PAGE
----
John McCain’s presidential fortunes at one time had been so low that he had been all but written off.

And who gave Hillary Clinton any chance at all of winning in New Hampshire after being beaten so badly in Iowa?

It has to take a deep reservoir of courage and trust– trusting in one’s self even when you feel incredibly wounded–to come back from huge political defeats.

The same can be said for rebounding from a setback in the dissertation process.

Even though you’ve had a severe setback, you still have choices.

And to find the will to make a choice, you go to your own deep pool of resources.

Deciding that you are going to do whatever you can to get back on your feet, making a choice, and taking action can in the long-run give you strength that you would be hard-put to find in any other way.

That new strength becomes part of your inner resources.

It will be there for you to call on when you hit another snag in your life or career or writing.

I’d love to hear what your experiences have been.  How have you dealt with setbacks?

Until next time,


Nancy Whichard, Ph.D., PCC
Your International Dissertation Coach and Academic Career Coach
ancy @ nancywhichard.com

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Where do you start on your dissertation?  The word review can start you on the following five fast tracks.

Let’s get started:

1.  Learn from your peers who are a bit farther along the road than you are—read and review carefully their dissertations.
 Even if you’ve been writing papers since you were a wee tot, or at least you may feel that way, a dissertation has its own discourse, structure, format.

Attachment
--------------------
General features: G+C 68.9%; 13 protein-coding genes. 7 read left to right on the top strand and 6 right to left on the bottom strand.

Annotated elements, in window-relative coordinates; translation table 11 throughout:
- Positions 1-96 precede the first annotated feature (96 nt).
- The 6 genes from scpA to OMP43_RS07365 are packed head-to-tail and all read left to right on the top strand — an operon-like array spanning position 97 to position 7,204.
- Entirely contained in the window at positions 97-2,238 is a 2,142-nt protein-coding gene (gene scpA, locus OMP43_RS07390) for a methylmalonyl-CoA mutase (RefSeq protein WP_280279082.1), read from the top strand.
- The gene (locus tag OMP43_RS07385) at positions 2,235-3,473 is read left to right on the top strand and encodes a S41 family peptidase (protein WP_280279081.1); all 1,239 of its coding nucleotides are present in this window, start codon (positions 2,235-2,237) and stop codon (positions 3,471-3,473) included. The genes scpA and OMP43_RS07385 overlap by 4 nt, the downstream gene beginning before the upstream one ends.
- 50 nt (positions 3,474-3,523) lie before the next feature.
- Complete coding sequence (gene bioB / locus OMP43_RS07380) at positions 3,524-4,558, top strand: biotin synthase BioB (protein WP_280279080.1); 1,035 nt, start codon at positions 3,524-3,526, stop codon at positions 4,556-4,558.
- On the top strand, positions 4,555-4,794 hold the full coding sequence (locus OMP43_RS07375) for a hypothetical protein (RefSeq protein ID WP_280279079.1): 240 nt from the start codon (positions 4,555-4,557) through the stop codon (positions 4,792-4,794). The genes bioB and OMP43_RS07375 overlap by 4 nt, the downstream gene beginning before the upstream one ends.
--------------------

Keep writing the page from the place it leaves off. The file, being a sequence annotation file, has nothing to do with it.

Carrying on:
How have other graduate students written their dissertations on topics similar to yours?  Learn the language by looking at models. Take notes on how other dissertations have been structured, chapter by chapter and section by section. 

2.  Review dissertations suggested by your advisor.
Since your advisor is instrumental in your successfully finishing your dissertation, ask her/him to suggest completed proposals or dissertations that you can read.  Emphasize that you want to see models for form and format.
3.  Review specific dissertations directed by your advisor
Even if your advisor does not mention dissertations he/she has directed, it is de rigueur, absolutely required, that you hunt them down and review them carefully. 

4. Start writing your literature review before you’re ready.
Many advisors suggest that you read widely on your topic, and as you’re reading widely, start writing.  Evaluate each source as you read it for relevance, currency, and the author’s expertise.  If the source measures up to your standards, not only should you make sure you record a complete citation, written in the style required by your discipline, but you also need to write a succinct critical note (quotation/summary) of that source. 

You’ll have a head start on your literature review from your note-taking/writing at this early stage, not just a stack of copied articles or books with yellow underlining throughout.

5.  Review one of the standards in the how-to-write-your-dissertation book genre.  

How to Complete and Survive a Doctoral Dissertation still gets good marks in this genre, even though it was published in 1981.  Read some book reviews of it and then get your own copy.  This book has put many ABD’s on the fast track.

6.  Bonus source for you to review:  Go to my website (www.nancywhichard.com).  While you’re there, sign up for my Smart Tips for Writers newsletter.  As a special gift, I’ll send you right away—no waiting—5 new success strategies.

Make this a memorable week—Get it off to a great start today!

Until next time,

Nancy Whichard, PhD, PCC
Your International Dissertation Coach and Academic Career Coach